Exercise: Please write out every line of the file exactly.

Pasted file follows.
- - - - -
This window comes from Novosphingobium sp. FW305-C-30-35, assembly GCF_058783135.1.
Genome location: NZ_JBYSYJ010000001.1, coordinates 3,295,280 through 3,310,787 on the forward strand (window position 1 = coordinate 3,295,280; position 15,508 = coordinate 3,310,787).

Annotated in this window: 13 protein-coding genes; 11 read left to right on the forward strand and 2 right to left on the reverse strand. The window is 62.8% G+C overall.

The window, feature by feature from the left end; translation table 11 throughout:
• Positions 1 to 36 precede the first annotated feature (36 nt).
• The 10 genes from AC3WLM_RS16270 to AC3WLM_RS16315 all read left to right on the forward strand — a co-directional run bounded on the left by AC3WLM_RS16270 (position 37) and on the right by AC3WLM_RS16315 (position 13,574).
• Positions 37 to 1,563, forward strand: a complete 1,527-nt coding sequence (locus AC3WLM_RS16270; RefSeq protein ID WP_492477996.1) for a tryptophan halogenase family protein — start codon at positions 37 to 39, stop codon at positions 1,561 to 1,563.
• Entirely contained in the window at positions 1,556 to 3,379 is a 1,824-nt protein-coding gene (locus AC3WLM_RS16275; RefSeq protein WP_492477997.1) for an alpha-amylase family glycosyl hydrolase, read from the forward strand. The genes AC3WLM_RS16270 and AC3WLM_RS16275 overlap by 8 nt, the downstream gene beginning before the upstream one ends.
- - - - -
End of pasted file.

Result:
This window comes from Novosphingobium sp. FW305-C-30-35, assembly GCF_058783135.1.
Genome location: NZ_JBYSYJ010000001.1, coordinates 3,295,280 through 3,310,787 on the forward strand (window position 1 = coordinate 3,295,280; position 15,508 = coordinate 3,310,787).

Annotated in this window: 13 protein-coding genes; 11 read left to right on the forward strand and 2 right to left on the reverse strand. The window is 62.8% G+C overall.

The window, feature by feature from the left end; translation table 11 throughout:
• Positions 1 to 36 precede the first annotated feature (36 nt).
• The 10 genes from AC3WLM_RS16270 to AC3WLM_RS16315 all read left to right on the forward strand — a co-directional run bounded on the left by AC3WLM_RS16270 (position 37) and on the right by AC3WLM_RS16315 (position 13,574).
• Positions 37 to 1,563, forward strand: a complete 1,527-nt coding sequence (locus AC3WLM_RS16270; RefSeq protein ID WP_492477996.1) for a tryptophan halogenase family protein — start codon at positions 37 to 39, stop codon at positions 1,561 to 1,563.
• Entirely contained in the window at positions 1,556 to 3,379 is a 1,824-nt protein-coding gene (locus AC3WLM_RS16275; RefSeq protein WP_492477997.1) for an alpha-amylase family glycosyl hydrolase, read from the forward strand. The genes AC3WLM_RS16270 and AC3WLM_RS16275 overlap by 8 nt, the downstream gene beginning before the upstream one ends.